|USDA Hardiness Zone
|8b - 12a
|6 - 32
|43 - 90
|30 - 40 m
|1 - 3 m
|A man named Andrew Petrie first spotted this unique evergreen in 1842 in Mary River Country, Australia.
|Full sun to partial shade, sandy or sandy loam, well drained, rich soil with a pH level between 4 - 6.
|Columnar with a wide spanning head of foliage, straight trunk that has little taper that eventually broadens out into a dense crown formation.
|Oxythrips agathidis and Conifericoccus agathidis.
|Two different types of shoots are evident (primary and lateral shoots) that branch off to form the crown of the tree. The lower half of the trunk is without branches as the plant self-prunes.
|Flower/Leaf Bud Description
|Has axillary meristems that never fully develop into a proper bud.
|The leaves have a smooth and glossy look and are 5 - 13 cm long by 1 - 4 cm wide. The leaves are arranged spirally on primary shoots but on lateral shoots they are arranged oppositely. The veins on the leaf run parallel to the edge of the leaf blade.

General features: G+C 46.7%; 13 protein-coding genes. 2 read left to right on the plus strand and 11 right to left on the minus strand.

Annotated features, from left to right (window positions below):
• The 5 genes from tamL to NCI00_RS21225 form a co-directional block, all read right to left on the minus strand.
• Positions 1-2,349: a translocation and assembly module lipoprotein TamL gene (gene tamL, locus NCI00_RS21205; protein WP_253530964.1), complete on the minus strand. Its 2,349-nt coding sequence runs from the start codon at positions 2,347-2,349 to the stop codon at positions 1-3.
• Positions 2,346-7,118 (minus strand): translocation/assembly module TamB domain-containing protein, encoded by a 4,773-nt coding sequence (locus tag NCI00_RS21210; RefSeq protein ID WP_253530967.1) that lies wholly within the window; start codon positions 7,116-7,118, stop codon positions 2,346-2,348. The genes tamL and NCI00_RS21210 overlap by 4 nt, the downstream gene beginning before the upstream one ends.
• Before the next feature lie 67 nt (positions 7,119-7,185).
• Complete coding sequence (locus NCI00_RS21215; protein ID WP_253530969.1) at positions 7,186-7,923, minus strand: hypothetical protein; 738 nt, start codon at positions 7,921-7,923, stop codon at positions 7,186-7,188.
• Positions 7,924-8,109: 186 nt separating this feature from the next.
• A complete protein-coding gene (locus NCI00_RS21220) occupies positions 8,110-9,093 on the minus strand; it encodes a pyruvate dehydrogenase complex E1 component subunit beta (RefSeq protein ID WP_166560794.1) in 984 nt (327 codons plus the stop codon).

|Has both male and female cones. Both cones are very scaly but the male cones are smaller in size. The cones have ridges from the scales and have a circular to ovular shape. The male cones measure 4 - 10 cm long.
|Oval, circular shape much like the cones. If harvested the cones will split open to reveal the seed when ripe or when they are dried out. The seed itself is slightly heart shaped with wings.
|The bark is a light grey colour and has peeling flakes that are a reddish-pinkish-orangish-brown. The leaves are a deep rich green. The cones are a light to dark green colour with light green edges. The fruit cones are green when young and turn to a brown colour when mature. The seed is also brown.
|The leaves have a smooth lathery texture.
|Albury Botanic Gardens, (Albury, Victoria).Measured at 37 m in 2010, trunk diameter 200 cm. Adelaide Botanic Gardens, (Australia). Measured at 37 m and a trunk diameter of 202 cm as of 2008. Yatton Park (Tauranga, New Zealand). Measured at 32 m and trunk diameter of 207 cm as of 2013. The tree was planted in 1980.
|Ethnobotanical Uses (Disclaimer)
|Used as an extensive source of lumber in the 1900â€™s. Used in woodworking or furniture making. The sap is used in materials in various oils, synthetics and varnishes.